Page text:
As Heather MacDonald points out in the National Review Online, an L.A. Times story from Aug. 16, 2013 is a good case study illustrating my colleague Rick Sander’s mismatch effect thesis. The article is about Kashawn Campbell, who sounds like an immensely appealing and studious young man who has been failed by the system, most recently by UC Berkeley’s attempt to get more black and Hispanic students via “a statewide program to attract top students from every public California high school.” Campbell had done very well at an extremely low-performing Los Angeles high school, and was admitted to Cal — for which he was apparently academically unprepared:
The first essay for the writing class that accounted for half of his course load was so bad his teacher gave him a “No Pass.” Same for the second essay….
At Cal, he was among the hardest workers in the dorm, but he could barely keep afloat.
Seeking help, he went at least once a week to the office of his writing instructor, Verda Delp.
The more she saw him, the more she worried. His writing often didn’t make sense. He struggled to comprehend the readings for her class and think critically about the text.
“It took awhile for him to understand there was a problem,” Delp said. “He could not believe that he needed more skills. He would revise his papers and each time he would turn his work back in having complicated it. The paper would be full of words he thought were academic, writing the way he thought a college student should write, using big words he didn’t have command of.”
Is it really a great service to Campbell to admit him to UC Berkeley? His black classmate Spencer seemed to be thriving there, apparently (judging by the story) based on his having read more as a child; my guess is that Spencer’s SAT scores were likely a good deal higher than Campbell’s, though the story doesn’t mention it. (I do think it’s likely that Campbell’s SAT scores weren’t that high, or else the article would have mentioned it.) But it seems likely that Campbell would have been more successful at a school such as a Cal State, which is more likely to spend more time remedying the gaps in Campbell’s education. That would surely be true for white students who graduated from high school without the academic preparation needed to succeed at Berkeley; why wouldn’t it be equally true for black students? Perhaps Campbell will overcome all this, and graduate from Berkeley with great new skills, with a GPA that impresses employers and graduate school admissions committees, and prepared to do well on graduate admissions tests, if that’s what he wants, or armed with a degree in a field that will allow him to be successful. But the results from the first year don’t seem auspicious, and as Rick has discussed, the long-term results in such situations are often not successful, either (and probably less successful than if Campbell had gone to a school that more matches his current skill set).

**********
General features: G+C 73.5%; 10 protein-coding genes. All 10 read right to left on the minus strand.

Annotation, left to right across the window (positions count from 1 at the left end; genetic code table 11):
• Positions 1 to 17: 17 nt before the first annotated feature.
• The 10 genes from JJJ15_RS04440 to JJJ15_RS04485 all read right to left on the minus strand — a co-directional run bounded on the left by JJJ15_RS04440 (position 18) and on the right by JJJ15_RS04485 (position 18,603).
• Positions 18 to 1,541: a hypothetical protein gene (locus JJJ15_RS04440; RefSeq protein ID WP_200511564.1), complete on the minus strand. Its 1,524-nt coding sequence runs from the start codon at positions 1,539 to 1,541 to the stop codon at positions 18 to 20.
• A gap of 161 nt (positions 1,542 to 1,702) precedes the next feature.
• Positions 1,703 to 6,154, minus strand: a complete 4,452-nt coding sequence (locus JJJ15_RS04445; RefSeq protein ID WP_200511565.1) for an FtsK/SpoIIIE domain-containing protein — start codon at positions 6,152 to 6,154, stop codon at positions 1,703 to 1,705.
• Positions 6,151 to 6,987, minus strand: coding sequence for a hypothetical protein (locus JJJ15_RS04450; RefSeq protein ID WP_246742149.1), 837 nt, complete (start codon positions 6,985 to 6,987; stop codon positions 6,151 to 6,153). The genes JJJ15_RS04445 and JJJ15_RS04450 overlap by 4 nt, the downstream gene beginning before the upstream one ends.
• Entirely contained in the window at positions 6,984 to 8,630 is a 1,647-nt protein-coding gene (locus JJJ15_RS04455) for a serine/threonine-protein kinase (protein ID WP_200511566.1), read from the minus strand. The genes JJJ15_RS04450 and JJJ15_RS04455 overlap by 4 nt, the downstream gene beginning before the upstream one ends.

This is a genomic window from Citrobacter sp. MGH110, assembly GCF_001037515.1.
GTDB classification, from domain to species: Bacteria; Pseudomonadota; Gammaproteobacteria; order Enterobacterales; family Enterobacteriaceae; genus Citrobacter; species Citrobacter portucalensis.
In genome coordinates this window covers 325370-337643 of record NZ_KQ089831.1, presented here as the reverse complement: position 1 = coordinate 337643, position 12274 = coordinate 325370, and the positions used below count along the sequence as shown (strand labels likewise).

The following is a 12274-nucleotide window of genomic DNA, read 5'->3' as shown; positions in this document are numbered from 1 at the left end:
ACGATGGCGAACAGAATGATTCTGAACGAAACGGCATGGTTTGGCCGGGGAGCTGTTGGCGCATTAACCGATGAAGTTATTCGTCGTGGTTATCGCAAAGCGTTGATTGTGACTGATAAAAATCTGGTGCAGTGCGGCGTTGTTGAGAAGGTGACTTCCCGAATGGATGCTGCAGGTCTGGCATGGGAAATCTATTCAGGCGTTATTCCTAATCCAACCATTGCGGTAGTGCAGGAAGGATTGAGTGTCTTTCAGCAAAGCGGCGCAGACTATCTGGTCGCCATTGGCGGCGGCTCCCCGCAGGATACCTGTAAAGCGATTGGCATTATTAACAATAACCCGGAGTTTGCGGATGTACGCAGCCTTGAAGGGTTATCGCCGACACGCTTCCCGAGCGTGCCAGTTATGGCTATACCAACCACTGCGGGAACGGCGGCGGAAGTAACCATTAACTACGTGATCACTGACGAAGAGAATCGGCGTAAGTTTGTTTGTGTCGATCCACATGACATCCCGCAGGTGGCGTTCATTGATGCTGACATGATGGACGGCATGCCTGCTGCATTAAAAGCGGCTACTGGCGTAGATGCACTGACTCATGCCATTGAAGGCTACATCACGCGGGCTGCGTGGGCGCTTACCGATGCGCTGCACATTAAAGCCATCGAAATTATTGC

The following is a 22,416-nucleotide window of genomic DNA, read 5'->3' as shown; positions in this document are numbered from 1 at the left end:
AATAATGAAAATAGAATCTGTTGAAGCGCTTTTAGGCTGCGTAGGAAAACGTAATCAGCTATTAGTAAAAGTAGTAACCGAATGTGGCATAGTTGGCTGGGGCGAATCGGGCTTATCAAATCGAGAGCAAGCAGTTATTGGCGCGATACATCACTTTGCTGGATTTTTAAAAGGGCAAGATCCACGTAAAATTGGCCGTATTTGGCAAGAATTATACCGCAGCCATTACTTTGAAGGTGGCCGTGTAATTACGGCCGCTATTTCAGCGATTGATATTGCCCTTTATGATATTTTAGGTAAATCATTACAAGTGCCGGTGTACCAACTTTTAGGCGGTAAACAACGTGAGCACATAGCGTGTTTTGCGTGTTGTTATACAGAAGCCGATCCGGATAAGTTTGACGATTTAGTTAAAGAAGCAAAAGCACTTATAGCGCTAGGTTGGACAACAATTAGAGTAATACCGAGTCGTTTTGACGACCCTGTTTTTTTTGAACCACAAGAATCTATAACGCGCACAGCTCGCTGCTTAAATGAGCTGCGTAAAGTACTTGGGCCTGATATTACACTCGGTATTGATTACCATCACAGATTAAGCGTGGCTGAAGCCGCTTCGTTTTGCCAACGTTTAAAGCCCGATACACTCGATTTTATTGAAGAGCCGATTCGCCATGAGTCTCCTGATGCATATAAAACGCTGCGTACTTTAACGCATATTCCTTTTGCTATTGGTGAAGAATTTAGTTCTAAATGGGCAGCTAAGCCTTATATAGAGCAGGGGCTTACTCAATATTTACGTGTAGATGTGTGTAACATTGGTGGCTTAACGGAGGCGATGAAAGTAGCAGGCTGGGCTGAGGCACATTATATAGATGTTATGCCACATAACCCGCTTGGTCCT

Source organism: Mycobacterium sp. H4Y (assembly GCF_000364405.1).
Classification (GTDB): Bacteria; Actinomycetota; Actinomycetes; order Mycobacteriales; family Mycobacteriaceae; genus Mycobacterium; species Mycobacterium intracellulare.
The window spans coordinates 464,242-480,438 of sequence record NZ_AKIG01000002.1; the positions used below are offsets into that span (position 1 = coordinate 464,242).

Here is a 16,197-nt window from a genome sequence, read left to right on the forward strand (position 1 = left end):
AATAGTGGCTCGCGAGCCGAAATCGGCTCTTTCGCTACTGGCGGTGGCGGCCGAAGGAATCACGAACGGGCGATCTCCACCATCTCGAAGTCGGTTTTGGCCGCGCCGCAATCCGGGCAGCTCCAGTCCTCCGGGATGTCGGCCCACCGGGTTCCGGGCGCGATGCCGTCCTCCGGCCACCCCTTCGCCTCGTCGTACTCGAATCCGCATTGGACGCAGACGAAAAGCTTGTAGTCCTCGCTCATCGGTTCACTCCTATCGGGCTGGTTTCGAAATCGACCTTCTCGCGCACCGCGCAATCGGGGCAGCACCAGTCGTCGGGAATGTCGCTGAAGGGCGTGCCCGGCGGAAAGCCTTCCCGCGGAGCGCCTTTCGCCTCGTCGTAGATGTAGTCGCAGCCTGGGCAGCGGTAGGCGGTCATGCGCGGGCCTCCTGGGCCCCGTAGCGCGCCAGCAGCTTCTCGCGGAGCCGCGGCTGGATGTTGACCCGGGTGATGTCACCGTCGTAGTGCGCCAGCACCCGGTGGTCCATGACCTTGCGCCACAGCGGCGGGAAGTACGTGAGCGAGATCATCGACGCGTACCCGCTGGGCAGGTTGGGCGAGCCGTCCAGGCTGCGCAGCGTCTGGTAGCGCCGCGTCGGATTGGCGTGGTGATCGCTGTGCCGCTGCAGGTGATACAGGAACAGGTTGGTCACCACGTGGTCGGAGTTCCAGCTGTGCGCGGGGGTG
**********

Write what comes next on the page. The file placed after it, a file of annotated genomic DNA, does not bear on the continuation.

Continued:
I also noted this quote from Campbell, about his experience as a black student at Berkeley:
“Sometimes we feel like we’re not wanted on campus,” Kashawn said, surrounded at a dinner table by several of his dorm mates, all of them nodding in agreement. “It’s usually subtle things, glances or not being invited to study groups. Little, constant aggressions.”
I wish all the best for Campbell, who, as I said, sounds studious and excited about learning. But would you be more likely to invite to your study group (1) someone who is in danger of failing out because he’s academically unprepared for the classes he’s taking (and who might be signaling this lack of preparation based on his comments, in-class or outside), or (2) someone who you think is roughly at your level of skills or higher? I don’t think it’s exactly “aggression,” “little” or otherwise, for people to choose option 1.
(Of course, a story such as this is hardly proof of the mismatch effect — it’s Rick’s research that presents the hard data supporting the mismatch thesis. But if one wants a story to help illustrate the thesis, this seems like a good one.)